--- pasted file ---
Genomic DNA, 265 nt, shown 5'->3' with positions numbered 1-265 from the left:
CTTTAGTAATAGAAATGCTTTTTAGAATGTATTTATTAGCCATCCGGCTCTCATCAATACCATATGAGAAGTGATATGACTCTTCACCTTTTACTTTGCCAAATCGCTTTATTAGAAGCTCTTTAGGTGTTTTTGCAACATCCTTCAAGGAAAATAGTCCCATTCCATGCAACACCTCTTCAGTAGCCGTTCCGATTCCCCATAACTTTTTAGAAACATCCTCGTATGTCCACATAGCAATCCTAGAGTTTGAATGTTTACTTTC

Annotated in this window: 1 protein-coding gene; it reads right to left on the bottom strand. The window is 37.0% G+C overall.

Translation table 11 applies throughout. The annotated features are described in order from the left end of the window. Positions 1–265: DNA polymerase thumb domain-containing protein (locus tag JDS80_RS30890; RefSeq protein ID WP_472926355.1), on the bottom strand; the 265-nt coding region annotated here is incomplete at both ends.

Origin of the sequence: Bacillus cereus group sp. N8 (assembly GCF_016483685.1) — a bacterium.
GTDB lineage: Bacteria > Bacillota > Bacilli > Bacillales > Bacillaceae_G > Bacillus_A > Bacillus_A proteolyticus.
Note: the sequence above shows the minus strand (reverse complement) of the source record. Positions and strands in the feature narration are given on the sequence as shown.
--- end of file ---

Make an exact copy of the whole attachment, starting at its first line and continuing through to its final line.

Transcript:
Genomic DNA, 265 nt, shown 5'->3' with positions numbered 1-265 from the left:
CTTTAGTAATAGAAATGCTTTTTAGAATGTATTTATTAGCCATCCGGCTCTCATCAATACCATATGAGAAGTGATATGACTCTTCACCTTTTACTTTGCCAAATCGCTTTATTAGAAGCTCTTTAGGTGTTTTTGCAACATCCTTCAAGGAAAATAGTCCCATTCCATGCAACACCTCTTCAGTAGCCGTTCCGATTCCCCATAACTTTTTAGAAACATCCTCGTATGTCCACATAGCAATCCTAGAGTTTGAATGTTTACTTTC

Annotated in this window: 1 protein-coding gene; it reads right to left on the bottom strand. The window is 37.0% G+C overall.

Translation table 11 applies throughout. The annotated features are described in order from the left end of the window. Positions 1–265: DNA polymerase thumb domain-containing protein (locus tag JDS80_RS30890; RefSeq protein ID WP_472926355.1), on the bottom strand; the 265-nt coding region annotated here is incomplete at both ends.

Origin of the sequence: Bacillus cereus group sp. N8 (assembly GCF_016483685.1) — a bacterium.
GTDB lineage: Bacteria > Bacillota > Bacilli > Bacillales > Bacillaceae_G > Bacillus_A > Bacillus_A proteolyticus.
Note: the sequence above shows the minus strand (reverse complement) of the source record. Positions and strands in the feature narration are given on the sequence as shown.